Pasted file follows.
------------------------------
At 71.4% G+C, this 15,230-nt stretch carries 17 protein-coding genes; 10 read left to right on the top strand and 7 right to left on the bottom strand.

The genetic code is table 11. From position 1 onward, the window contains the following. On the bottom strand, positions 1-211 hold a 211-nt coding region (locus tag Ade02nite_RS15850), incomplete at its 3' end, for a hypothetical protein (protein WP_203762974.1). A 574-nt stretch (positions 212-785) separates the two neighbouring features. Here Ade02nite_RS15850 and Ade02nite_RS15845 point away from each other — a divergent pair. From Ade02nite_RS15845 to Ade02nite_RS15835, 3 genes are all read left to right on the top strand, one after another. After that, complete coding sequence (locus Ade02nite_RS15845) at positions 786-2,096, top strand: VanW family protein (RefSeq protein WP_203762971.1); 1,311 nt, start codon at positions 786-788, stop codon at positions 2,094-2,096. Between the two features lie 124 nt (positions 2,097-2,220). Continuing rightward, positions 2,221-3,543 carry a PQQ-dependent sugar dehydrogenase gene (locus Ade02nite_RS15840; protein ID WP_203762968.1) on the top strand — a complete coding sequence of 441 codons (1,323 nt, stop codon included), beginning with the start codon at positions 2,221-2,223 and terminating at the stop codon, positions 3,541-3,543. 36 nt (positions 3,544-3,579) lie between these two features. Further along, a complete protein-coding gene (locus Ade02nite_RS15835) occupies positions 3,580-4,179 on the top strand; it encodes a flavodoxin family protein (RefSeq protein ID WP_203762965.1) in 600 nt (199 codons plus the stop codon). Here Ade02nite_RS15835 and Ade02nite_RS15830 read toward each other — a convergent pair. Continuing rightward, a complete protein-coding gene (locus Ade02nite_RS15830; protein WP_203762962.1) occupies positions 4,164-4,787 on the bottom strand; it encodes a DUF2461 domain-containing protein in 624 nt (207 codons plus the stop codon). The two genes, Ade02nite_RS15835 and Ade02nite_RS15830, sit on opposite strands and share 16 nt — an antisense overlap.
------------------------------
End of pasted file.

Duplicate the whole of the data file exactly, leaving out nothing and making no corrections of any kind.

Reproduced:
At 71.4% G+C, this 15,230-nt stretch carries 17 protein-coding genes; 10 read left to right on the top strand and 7 right to left on the bottom strand.

The genetic code is table 11. From position 1 onward, the window contains the following. On the bottom strand, positions 1-211 hold a 211-nt coding region (locus tag Ade02nite_RS15850), incomplete at its 3' end, for a hypothetical protein (protein WP_203762974.1). A 574-nt stretch (positions 212-785) separates the two neighbouring features. Here Ade02nite_RS15850 and Ade02nite_RS15845 point away from each other — a divergent pair. From Ade02nite_RS15845 to Ade02nite_RS15835, 3 genes are all read left to right on the top strand, one after another. After that, complete coding sequence (locus Ade02nite_RS15845) at positions 786-2,096, top strand: VanW family protein (RefSeq protein WP_203762971.1); 1,311 nt, start codon at positions 786-788, stop codon at positions 2,094-2,096. Between the two features lie 124 nt (positions 2,097-2,220). Continuing rightward, positions 2,221-3,543 carry a PQQ-dependent sugar dehydrogenase gene (locus Ade02nite_RS15840; protein ID WP_203762968.1) on the top strand — a complete coding sequence of 441 codons (1,323 nt, stop codon included), beginning with the start codon at positions 2,221-2,223 and terminating at the stop codon, positions 3,541-3,543. 36 nt (positions 3,544-3,579) lie between these two features. Further along, a complete protein-coding gene (locus Ade02nite_RS15835) occupies positions 3,580-4,179 on the top strand; it encodes a flavodoxin family protein (RefSeq protein ID WP_203762965.1) in 600 nt (199 codons plus the stop codon). Here Ade02nite_RS15835 and Ade02nite_RS15830 read toward each other — a convergent pair. Continuing rightward, a complete protein-coding gene (locus Ade02nite_RS15830; protein WP_203762962.1) occupies positions 4,164-4,787 on the bottom strand; it encodes a DUF2461 domain-containing protein in 624 nt (207 codons plus the stop codon). The two genes, Ade02nite_RS15835 and Ade02nite_RS15830, sit on opposite strands and share 16 nt — an antisense overlap.